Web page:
Vital Care PT - January 2020



The vestibular system is made up of the parts of your inner ear and brain that contribute to controlling your balance and eye movements. If this system is compromised, it can result in an array of debilitating side effects that can hamper your ability to lead a healthy life. While some side effects may be alarming, they’re important to recognize as potential warning signs. VERTIGO If you experience any regular spinning or whirling sensations, or feel like the world around you is moving when it’s not, you’ve experienced vertigo. It can manifest while sitting still or standing, or may only occur when a certain movement is made. It’s often accompanied by lightheadedness, floating sensations, or the feeling of being heavily weighted or pulled in one direction. These sensations can also lead to nausea and vomiting. BALANCE Difficulty walking due to imbalance, stumbling, clumsiness, or poor coordination may mean your inner ear is acting up. You may have difficulty maintaining straight posture or need to constantly watch the ground while you walk to confirm its location. If you feel the need to grasp onto something while standing or sitting for fear of falling over, it could also mean your balance is out of alignment. This can lead to feelings of motion sickness as well. SENSES Severe changes in your vision or hearing could also point to vestibular distress. Your eyes may have trouble focusing on or tracking objects, or you might feel discomfort in heavy visual environments, like those with traffic or crowds. Other signs include sensitivity to light, difficulty seeing faraway objects, and poor depth perception. Loss of or fluctuations in your heering, heightened sensitivity to loud noises, or sudden loud noises increasing your vertigo symptoms are all aural symptoms that should be addressed. Not all these symptoms may be experienced by everyone with a vestibular disorder, and it can also manifest itself in other ways, like ear pain or headaches. If you think you might be suffering from a vestibular issue, call our office at (623) 544-0300 so we can help.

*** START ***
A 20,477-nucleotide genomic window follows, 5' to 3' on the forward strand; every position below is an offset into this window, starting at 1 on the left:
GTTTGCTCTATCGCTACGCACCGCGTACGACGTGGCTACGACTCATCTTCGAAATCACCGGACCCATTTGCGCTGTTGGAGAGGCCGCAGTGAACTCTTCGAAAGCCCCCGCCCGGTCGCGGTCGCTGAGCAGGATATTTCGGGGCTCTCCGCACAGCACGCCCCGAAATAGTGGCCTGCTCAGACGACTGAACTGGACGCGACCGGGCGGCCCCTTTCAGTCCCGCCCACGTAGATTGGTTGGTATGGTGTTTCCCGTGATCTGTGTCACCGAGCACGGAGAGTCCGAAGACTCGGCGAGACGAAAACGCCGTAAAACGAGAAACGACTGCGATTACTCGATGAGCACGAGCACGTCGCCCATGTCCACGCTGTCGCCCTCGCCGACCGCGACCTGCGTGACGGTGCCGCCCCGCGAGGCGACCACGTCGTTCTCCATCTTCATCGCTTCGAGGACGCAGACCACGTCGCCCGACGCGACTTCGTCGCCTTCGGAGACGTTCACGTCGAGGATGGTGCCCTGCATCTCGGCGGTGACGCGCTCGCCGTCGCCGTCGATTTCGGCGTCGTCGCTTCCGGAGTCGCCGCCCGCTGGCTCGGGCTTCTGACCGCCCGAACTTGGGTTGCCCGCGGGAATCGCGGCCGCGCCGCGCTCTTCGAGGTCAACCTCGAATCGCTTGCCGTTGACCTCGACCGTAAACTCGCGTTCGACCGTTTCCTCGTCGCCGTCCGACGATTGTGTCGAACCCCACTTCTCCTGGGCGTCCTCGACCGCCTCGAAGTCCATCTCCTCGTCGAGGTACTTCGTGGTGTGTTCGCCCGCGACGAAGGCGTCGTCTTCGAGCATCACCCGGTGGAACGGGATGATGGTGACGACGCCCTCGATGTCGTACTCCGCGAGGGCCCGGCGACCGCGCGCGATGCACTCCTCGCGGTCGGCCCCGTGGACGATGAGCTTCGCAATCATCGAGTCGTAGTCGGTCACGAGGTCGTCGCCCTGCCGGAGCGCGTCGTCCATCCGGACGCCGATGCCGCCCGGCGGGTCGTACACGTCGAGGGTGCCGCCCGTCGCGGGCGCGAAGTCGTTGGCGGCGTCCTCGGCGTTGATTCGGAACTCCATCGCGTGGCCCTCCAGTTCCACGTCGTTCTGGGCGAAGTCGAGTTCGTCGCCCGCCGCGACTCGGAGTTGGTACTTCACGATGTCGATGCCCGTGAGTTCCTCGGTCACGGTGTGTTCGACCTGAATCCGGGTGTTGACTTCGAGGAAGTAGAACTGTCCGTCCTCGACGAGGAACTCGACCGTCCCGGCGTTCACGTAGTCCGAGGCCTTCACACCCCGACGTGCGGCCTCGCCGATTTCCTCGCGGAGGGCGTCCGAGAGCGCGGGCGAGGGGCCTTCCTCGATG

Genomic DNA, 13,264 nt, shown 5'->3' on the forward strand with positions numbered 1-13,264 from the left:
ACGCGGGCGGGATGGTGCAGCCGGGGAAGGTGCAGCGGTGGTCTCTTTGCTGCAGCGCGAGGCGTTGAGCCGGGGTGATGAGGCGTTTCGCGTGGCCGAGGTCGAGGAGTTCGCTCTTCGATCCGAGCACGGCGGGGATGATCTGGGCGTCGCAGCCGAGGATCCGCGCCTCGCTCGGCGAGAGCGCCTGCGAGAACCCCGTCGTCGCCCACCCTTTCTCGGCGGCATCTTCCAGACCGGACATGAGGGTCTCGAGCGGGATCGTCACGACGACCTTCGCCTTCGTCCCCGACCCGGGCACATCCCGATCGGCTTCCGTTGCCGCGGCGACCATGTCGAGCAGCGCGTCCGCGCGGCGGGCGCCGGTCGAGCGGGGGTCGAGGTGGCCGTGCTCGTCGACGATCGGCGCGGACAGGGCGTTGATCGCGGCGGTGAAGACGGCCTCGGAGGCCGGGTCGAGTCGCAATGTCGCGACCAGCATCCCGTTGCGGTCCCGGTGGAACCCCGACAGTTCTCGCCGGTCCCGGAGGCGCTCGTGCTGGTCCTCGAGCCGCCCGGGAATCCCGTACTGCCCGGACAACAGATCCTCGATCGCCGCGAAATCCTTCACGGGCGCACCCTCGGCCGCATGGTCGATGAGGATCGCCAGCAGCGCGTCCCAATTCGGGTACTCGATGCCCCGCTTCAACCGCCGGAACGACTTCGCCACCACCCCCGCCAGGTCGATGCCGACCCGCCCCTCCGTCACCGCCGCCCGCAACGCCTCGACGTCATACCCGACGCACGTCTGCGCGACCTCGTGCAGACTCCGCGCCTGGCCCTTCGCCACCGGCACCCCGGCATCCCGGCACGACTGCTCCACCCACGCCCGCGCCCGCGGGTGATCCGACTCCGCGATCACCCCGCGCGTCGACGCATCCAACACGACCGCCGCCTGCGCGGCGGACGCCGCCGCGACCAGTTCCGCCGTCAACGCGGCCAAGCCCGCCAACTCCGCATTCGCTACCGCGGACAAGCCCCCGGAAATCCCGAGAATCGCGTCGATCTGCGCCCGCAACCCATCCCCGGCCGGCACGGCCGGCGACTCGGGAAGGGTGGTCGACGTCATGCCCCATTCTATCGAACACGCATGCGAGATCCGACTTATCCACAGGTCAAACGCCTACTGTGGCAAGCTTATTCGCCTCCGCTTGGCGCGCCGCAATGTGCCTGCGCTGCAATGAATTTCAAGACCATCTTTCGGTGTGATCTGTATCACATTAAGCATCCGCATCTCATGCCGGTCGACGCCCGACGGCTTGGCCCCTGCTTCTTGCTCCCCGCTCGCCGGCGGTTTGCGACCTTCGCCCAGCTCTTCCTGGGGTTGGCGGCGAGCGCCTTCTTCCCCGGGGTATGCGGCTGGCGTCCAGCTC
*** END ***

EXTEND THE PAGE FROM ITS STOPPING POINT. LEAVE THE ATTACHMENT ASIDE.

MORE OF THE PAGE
Inspired by Epicurious

A traditional New Year’s favorite in the South, Hoppin’ John includes black- eyes peas that are said to represent coins, a sign of prosperity for the coming year. It’s usually served alongside collard greens, which represent cash.


• 1 cup dried black-eyed peas • 5–6 cups water • 1 dried hot pepper, optional (arbol and Calabrian are great options)

• 1 smoked ham hock • 1 medium onion, diced • 1 cup long-grain white rice


1. Wash and sort peas. 2. In a saucepan, cover peas with water, discarding any that float. 3. Add pepper, ham hock, and onion. Gently boil and cook uncovered, stirring occasionally, until peas are just tender, about 90 minutes. At this point, you should have about 2 cups of liquid remaining. 4. Add rice, cover, drop heat to low, and simmer for 20 minutes, undisturbed. 5. Remove from heat and let steam for an additional 10 minutes, still covered. 6. Remove lid, fluff with a fork, and serve. | 3

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